Both liquids and solids can be considered incompressible substances. As a result, their specific volume will remain constant during a process. This means that any energy associated with a volume change is considered negligible in comparison to other forms of energy. Due to this fact, the specific heat $c_p$ and $c_v$ will be equal to each other for a liquid and a solid. Hence, $c_p=c_v=c$. In turn, this will effect how the internal energy and enthalpy are calculated.

**Internal Energy: Solids and Liquids**

Similar to an ideal gas, the internal energy of a liquid and solid is dependent on temperature only. As a result, the partial differential equation in relation to $c_v$ will be as follows.

**(Eq 1) **$du=c_vdT=c(T)dt$

For a process, the change in internal energy from state 1 to state 2 is obtained using the following integration.

**(Eq 2) **$Δu=u_2-u_1=\int{}^2_1~c(T)dT$ (kJ/kg)

Finally, for small temperature differences, the average specific heat $c$ can be used to determine the change in internal energy.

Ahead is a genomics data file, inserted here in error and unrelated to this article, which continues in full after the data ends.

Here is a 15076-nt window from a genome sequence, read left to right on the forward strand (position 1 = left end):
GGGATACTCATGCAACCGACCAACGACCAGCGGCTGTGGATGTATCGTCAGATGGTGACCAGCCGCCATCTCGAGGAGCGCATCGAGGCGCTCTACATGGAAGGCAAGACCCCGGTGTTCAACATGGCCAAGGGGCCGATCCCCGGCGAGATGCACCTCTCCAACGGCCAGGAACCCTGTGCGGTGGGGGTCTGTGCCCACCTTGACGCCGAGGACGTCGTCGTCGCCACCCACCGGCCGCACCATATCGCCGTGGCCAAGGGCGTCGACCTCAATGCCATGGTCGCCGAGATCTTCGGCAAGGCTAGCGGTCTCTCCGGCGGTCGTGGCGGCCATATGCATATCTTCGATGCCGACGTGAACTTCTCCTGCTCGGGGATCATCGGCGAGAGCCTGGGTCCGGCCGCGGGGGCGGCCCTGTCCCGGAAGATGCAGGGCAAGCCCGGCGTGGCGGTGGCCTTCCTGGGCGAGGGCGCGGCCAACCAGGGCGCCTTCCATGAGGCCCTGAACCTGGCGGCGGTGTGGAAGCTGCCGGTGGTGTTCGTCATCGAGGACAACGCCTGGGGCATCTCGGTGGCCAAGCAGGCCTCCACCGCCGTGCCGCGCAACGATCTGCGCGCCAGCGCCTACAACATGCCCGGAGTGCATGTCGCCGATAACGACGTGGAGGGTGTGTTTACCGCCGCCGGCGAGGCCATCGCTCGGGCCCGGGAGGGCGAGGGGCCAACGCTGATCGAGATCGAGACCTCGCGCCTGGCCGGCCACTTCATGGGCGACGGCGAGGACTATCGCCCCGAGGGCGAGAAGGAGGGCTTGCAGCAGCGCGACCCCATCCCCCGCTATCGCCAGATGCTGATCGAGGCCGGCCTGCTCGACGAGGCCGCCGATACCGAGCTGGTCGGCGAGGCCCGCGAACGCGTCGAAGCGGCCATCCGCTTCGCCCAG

**(Eq 3) **$Δu≅c_{avg}(T_2-T_1)$ (kj/kg)

**Enthalpy: Solids and Liquids**

Enthalpy is defined by $h=u+Pν$, where $P$ is the absolute pressure and $ν$ is the specific volume. For a liquid and solid, the specific volume will be constant. As a result, the differential equation for enthalpy change of a liquid and solid is the following.

**(Eq 4) **$dh=du+νΔP+Pdν=du+νdP$

where $Pdν→0$

After integrating equation 4, the following equation will result.

**(Eq 5) **$Δh=Δu+νΔP≅c_{avg}ΔT+νΔP$ (kJ/kg)

Regarding solids, only the term $νΔP$ can be considered insignificant. As a result, $Δh=Δu≅c_{avg}ΔT$. On the other hand, for liquids, there are two common cases that can be encountered. The first case is when there is a constant pressure during the process, or $ΔP=0$. When this is the case, $Δh=Δu≅c_{avg}ΔT$. The second case occurs when the temperature is constant during the process, or $ΔT=0$. If this is the case than $Δh=νΔP$.

Finally, if we are trying to find the enthalpy of a compressed liquid, than the following equation is used.

**(Eq 6) **$h_{@P,T}≅h_{f@T}+ν_{f@T}(P-P_{sat@T})$

This equation is used when state 1 of a process starts as a saturated liquid. Than as the process occurs the temperature remains the same until the process ends as a compressed liquid at state 2.